Journey to the Sex Dojo
How one alumna turned her fascination with sex into a careerJenna Nakamura has been interested in sex for as long as she can remember. During junior high she would secretly stay up late to watch the Sunday Night Sex Show with Sue Johanson.
“Here was this grandma, and she would talk openly about sex and have all these little sex dolls and show different positions. I thought it was so cool,” says Nakamura.
Despite her fascination with the subject matter, the 30-year-old had no idea it could transition into a career. After graduating high school and unsure of what to do next, she took a job as a receptionist at a temp agency, where she was later promoted to recruiter. She had already started her journey at Mount Royal by upgrading some of her high school courses before beginning a degree in sociology, taking one or two classes per semester while holding down her full-time job.
“I loved Mount Royal because of the small class sizes,” says Nakamura. “I knew a lot of people and it didn’t have that ‘institution’ feeling.”
As Nakamura learned more about the programs offered at Mount Royal, she realized the Business Administration Certificate ― Human Resources would be a better fit.
“The Human Resources certificate program was great because our teachers had actually worked in HR and brought their experience with them into the classroom,” says Nakamura. One of her professors was Christian Cook, PhD. Like Nakamura, Cook’s career path has taken several twists and turns.
“I didn’t begin my career planning to be a teacher, to be honest,” laughs Cook. “I am a human resources professional by trade but when I started teaching part-time, I loved it so much that I went back to school and completed my PhD.”
Cook says the certificate program is great for people who want to get into HR, who may be working in HR and want to enhance their toolkit, or employees at small companies who’ve had to take on HR duties.
By the time Nakamura graduated with her HR certificate in 2015, she had been working as a recruiter for over seven years. She was also working part-time at a sex store, volunteering at the Calgary Sexual Health Centre and had just completed a Sexual Health Educator’s Certificate from a clinic in B.C. When an educator position popped up at the Calgary Sexual Health Centre, Nakamura landed the job – and says it was a dream come true. “It was something I didn’t think would happen. A lot of the postings said you needed a degree, but I finished the certificates and had experience volunteering and everything just lined up.”
Cook says it’s amazing that Nakamura was able to take her schooling and experience and put it together to achieve her dream career.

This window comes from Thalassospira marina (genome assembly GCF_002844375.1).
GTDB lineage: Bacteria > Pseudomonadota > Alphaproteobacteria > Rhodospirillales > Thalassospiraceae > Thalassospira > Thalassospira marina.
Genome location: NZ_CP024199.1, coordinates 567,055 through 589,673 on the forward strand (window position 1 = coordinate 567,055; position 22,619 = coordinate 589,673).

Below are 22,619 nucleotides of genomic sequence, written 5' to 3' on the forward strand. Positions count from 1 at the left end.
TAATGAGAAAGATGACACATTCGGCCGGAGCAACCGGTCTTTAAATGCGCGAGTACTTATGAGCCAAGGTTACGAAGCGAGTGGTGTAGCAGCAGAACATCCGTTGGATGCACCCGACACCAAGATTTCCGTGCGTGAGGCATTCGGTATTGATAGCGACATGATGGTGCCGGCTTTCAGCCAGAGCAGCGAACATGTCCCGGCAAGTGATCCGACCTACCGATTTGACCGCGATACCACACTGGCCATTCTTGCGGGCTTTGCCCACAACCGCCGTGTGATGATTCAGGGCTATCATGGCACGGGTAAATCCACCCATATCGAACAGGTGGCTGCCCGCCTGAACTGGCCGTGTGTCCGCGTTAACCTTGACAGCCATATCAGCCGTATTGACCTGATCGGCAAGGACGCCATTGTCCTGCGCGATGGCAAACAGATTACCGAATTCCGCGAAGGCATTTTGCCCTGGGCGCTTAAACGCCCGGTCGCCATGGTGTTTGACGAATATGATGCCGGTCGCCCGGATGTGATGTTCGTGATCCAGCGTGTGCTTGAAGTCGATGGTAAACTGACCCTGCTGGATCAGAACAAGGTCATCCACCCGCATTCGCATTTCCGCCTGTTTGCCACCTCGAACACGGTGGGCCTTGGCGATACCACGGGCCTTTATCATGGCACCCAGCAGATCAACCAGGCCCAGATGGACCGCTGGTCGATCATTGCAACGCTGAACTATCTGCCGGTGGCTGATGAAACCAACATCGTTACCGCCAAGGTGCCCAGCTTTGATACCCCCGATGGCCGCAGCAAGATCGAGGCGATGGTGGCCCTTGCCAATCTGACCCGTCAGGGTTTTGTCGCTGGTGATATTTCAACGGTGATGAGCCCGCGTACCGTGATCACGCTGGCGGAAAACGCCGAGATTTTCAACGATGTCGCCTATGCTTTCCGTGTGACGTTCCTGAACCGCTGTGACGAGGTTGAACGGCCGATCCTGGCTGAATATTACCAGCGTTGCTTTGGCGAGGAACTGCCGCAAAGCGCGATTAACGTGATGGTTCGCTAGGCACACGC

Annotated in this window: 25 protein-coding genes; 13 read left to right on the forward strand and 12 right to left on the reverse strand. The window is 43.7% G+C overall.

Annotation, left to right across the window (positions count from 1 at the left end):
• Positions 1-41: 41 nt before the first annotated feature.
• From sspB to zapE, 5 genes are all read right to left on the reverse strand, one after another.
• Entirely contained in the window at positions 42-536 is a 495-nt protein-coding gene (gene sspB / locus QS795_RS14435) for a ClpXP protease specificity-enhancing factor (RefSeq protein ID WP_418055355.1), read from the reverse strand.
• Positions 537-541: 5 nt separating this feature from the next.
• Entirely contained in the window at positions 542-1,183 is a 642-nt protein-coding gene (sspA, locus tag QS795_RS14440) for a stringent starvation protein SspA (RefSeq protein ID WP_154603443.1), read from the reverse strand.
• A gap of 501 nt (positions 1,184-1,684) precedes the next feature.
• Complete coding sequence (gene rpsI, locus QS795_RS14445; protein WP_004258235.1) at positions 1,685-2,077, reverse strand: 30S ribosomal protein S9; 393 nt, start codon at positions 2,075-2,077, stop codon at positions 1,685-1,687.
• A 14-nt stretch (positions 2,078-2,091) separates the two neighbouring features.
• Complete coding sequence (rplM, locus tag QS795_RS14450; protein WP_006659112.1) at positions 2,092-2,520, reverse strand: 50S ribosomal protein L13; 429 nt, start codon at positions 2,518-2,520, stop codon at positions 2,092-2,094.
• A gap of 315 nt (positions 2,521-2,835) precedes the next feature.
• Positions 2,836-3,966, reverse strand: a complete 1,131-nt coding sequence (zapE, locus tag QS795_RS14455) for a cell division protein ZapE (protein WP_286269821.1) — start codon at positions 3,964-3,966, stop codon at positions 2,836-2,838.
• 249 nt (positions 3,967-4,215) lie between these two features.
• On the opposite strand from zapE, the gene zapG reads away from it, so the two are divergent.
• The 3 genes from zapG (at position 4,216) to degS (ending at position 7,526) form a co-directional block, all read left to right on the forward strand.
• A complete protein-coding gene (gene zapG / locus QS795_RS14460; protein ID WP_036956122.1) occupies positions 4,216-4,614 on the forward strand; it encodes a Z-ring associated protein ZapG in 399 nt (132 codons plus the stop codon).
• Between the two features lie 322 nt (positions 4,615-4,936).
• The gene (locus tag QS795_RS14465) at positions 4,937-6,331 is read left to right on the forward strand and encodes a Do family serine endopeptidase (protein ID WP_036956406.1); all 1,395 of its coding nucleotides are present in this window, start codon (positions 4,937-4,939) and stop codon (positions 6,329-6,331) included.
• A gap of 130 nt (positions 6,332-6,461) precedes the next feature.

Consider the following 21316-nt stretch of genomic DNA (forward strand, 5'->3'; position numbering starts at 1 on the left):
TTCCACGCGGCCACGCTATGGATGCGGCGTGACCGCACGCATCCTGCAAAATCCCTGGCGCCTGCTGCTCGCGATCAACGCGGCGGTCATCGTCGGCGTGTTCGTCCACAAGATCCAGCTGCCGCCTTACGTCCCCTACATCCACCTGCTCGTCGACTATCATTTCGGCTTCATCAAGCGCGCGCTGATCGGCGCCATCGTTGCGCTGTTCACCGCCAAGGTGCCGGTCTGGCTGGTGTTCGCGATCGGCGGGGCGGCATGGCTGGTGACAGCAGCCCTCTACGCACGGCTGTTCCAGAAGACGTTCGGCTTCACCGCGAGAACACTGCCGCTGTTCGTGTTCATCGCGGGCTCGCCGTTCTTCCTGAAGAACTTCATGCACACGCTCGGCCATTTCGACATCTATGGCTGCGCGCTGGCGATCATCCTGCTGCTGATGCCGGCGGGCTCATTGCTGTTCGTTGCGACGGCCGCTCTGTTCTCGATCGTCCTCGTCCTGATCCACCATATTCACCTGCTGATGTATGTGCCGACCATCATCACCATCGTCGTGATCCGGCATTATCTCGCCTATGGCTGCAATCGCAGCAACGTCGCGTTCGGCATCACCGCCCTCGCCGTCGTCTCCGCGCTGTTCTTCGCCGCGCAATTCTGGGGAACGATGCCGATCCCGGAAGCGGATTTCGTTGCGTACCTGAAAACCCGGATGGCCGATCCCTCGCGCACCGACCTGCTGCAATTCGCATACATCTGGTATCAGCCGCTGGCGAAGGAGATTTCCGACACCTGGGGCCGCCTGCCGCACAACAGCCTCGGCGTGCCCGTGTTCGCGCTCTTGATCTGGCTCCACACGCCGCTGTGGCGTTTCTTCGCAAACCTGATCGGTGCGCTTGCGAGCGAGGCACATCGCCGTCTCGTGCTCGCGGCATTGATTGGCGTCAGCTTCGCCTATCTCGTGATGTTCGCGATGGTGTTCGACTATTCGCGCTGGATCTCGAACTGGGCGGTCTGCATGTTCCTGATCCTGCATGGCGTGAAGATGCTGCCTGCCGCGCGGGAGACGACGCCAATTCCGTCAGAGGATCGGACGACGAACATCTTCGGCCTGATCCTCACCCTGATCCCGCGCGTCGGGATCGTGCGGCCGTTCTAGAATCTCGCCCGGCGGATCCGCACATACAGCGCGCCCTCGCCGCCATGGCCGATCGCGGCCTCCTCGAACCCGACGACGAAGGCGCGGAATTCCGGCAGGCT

“That’s what university is for, especially these days. When I teach human resources, I get it. I recognize that not all students will dedicate their whole career to HR, but they will certainly work with other humans, so how can we help them to get on? We try to pique our students’ interests and cultivate curiosity because we know that most will have multiple careers. What we are doing in the classroom is more useful than just serving that one purpose or career.”
As a sexual health educator, Nakamura travels to junior and senior high schools and teaches comprehensive sexual health education. She says the students are really curious and it’s rewarding to set a foundation for students to become competent sexual beings.
Nakamura hasn’t stopped there. In addition to her educator role, she launched her own podcast – The Sex Dojo.
“I wanted to interview people about their sexual experiences, discuss sex in the media and share my thoughts,” she says.
She calls her podcast “edu-tainment” – a blend of education and entertainment. The format seems to be working. She’s created 31 episodes and has over 45,000 downloads so far.
Nakamura also finds time to volunteer with Eudaimonia - an organization that offers inclusive and pleasure-based sex education to post-secondary students. The group provides orgasm workshops and sex trivia nights and has been involved in the sex toy bingo at Mount Royal.
“The students love it,” says Nakamura. “We’ve had sold-out events and it just keeps getting bigger. There’s tons of interest, which shows there is a need for it.”
Rachelle McGrath, the Healthy Campus Team Lead at Mount Royal, would agree.
"Sexual health is always an area where we can be doing more, having more spaces for dialogue. If you look at the purposes of sexual health education, it was traditionally to avoid negative outcomes like infections and unintended pregnancies, but now we want people to think about making positive choices as a healthy person,” says McGrath.
Despite working in her dream field, Nakamura has big plans for the future. She wants to offer more “adult parties” - a spin on passion parties – that would provide sexual information and demonstrations to small groups in a safe setting. Nakamura’s mission is clear – normalize sexual health to reduce the shame and stigma that so many people carry and help people have better and more satisfying sex.
Nov. 21, 2016 ― Felicia Zuniga